Marriage continues to retain a fundamental role in many peoples’ lives. According to the Office of National Statistics just over half the population of England and Wales over the age of 16 are married. Yet major changes have occurred in recent years. Whilst, overall the proportion of the popular who are married has decreased by 3.9% since 2002, in contrast there are a rising number of couples in a same-sex marriage. Recent legal disputes around the ability to enter into recognised relationships and have such statuses recognised highlight that the law on this area remains problematic (R (on the application of Steinfield and Keidan) v Secretary of State for International Development  UKSC 32 and Akhter v Khan  EWFC 54). While legal developments such as the 2018 Irish Referendum on same-sex marriage demonstrates that the law is attempting to keep up with societal change, uncertainty remains for many couples. Northern Ireland are now forced to legalise same-sex marriage after failing to re-establish a devolved government by 21st October 2019 in accordance with a deadline set by Westminster.
This PhD therefore invites candidates to explore the law on marriage, the focus of which could be on areas such as, but not limited to: the law on civil partnerships in relation to heterosexual couples; the age at which a person is able to marry; religious marriages or polygamy. It is also anticipated that the thesis might include other jurisdictions, both for comparison and as a consequence of the rise in international marriages, and the subsequent involvement of multiple jurisdictions to questions of recognition.
In addition to determining the focus of the research, candidates should also consider whether they wish to take a doctrinal, socio-legal or comparative approach to the methodology, and should set this out within their proposal.
Eligibility and How to Apply
Please note eligibility requirement:
- Academic excellence of the proposed student i.e. 2:1 (or equivalent GPA from non-UK universities [preference for 1st class honours]); or a Masters (preference for Merit or above); or APEL evidence of substantial practitioner achievement.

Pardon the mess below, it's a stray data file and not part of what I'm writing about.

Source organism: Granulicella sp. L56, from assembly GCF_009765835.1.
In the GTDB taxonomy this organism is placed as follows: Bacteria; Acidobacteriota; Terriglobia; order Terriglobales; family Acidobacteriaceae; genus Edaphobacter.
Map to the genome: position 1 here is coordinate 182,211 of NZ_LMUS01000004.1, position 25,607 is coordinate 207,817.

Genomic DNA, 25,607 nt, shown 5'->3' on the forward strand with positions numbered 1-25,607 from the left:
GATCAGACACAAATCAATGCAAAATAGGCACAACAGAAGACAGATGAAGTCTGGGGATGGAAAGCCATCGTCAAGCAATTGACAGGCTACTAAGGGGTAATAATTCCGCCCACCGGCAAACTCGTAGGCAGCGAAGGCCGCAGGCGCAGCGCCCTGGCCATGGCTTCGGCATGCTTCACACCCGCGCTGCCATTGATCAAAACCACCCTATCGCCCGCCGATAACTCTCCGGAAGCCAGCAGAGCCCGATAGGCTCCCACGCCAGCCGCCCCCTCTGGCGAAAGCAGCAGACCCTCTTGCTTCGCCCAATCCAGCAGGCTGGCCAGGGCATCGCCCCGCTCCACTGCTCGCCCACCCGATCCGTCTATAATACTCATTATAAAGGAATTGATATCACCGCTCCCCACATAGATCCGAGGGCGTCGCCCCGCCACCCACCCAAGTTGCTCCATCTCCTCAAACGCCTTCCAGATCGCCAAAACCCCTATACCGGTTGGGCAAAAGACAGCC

- Appropriate IELTS score, if required.
- Applicants cannot apply for this funding if currently engaged in Doctoral study at Northumbria or elsewhere.
For further details of how to apply, entry requirements and the application form, see https://www.northumbria.ac.uk/research/postgraduate-research-degrees/how-to-apply/
Please note: Applications that do not include a research proposal of approximately 1,000 words (not a copy of the advert), or that do not include the advert reference (e.g. RDF20/…) will not be considered.
Deadline for applications: Friday 24 January 2020.
Start Date: 1 October 2020.
Northumbria University takes pride in, and values, the quality and diversity of our staff. We welcome applications from all members of the community. The University holds an Athena SWAN Bronze award in recognition of our commitment to improving employment practices for the advancement of gender equality.
1. Forthcoming: April 2020; As Lead Editor to be published by Routledge, Hamilton, F., and Noto La Diega, G., 'Same-Sex Relationships, Law and Social Change', ISBN 978-0-367-07609-2 to include chapters by:
Clayton-Helm, L., ‘Harmonisation of Choice of Law Rules on Same-Sex Marriage: An International Perspective.’
Hamilton, F., ‘The Potential of European Union Law to Further Advance LGBTQ+ Persons and Same-Sex Couples’ Rights and the Resulting Consequence of Brexit.’
2. Hamilton, F., ‘Rights For LGBTQ Persons: MB v Secretary of State for Work and Pensions (2019) Family Law (1) 54 – 57.
3. Hamilton, F., ‘Same-Sex Marriage, Consensus, Certainty and the European Court of Human Rights’ (2018) 1 European Human Rights Law Review 33 – 45.
4. Hamilton, F., ‘The Case for Same-Sex Marriage Before the European Court of Human Rights’ (2017) Journal of Homosexuality 1-25.
5. Hamilton, F., and Clayton-Helm, L., Same Sex Relationships Choice of Law and the Continued Recognised Relationship Theory’ 3(1) (2016) Journal of International and Comparative Law 1 -31.
6. Hamilton, F., ‘The Differing Treatment of Same Sex Couples by European Union Law and the European Convention on Human Rights: The European Union Concept of Citizenship’ 2.1 (2015) Journal of International and Comparative Law 87-113.